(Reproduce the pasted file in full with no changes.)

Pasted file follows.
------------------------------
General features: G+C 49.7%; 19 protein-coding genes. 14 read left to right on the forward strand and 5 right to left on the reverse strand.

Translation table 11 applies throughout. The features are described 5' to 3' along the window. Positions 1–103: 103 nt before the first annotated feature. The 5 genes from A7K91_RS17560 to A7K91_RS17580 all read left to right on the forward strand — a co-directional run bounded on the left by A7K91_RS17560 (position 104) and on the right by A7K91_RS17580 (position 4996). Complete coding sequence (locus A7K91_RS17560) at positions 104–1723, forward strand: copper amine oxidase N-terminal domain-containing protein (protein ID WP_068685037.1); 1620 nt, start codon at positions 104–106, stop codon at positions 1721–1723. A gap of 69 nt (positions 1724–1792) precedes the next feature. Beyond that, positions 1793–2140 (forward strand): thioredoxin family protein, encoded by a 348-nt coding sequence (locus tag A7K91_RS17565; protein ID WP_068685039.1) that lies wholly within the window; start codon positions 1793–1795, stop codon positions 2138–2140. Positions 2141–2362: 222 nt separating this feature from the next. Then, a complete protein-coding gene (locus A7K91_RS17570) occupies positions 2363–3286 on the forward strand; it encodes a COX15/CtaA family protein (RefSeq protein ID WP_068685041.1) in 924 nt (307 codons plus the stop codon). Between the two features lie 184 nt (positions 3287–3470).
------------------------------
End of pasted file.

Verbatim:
General features: G+C 49.7%; 19 protein-coding genes. 14 read left to right on the forward strand and 5 right to left on the reverse strand.

Translation table 11 applies throughout. The features are described 5' to 3' along the window. Positions 1–103: 103 nt before the first annotated feature. The 5 genes from A7K91_RS17560 to A7K91_RS17580 all read left to right on the forward strand — a co-directional run bounded on the left by A7K91_RS17560 (position 104) and on the right by A7K91_RS17580 (position 4996). Complete coding sequence (locus A7K91_RS17560) at positions 104–1723, forward strand: copper amine oxidase N-terminal domain-containing protein (protein ID WP_068685037.1); 1620 nt, start codon at positions 104–106, stop codon at positions 1721–1723. A gap of 69 nt (positions 1724–1792) precedes the next feature. Beyond that, positions 1793–2140 (forward strand): thioredoxin family protein, encoded by a 348-nt coding sequence (locus tag A7K91_RS17565; protein ID WP_068685039.1) that lies wholly within the window; start codon positions 1793–1795, stop codon positions 2138–2140. Positions 2141–2362: 222 nt separating this feature from the next. Then, a complete protein-coding gene (locus A7K91_RS17570) occupies positions 2363–3286 on the forward strand; it encodes a COX15/CtaA family protein (RefSeq protein ID WP_068685041.1) in 924 nt (307 codons plus the stop codon). Between the two features lie 184 nt (positions 3287–3470).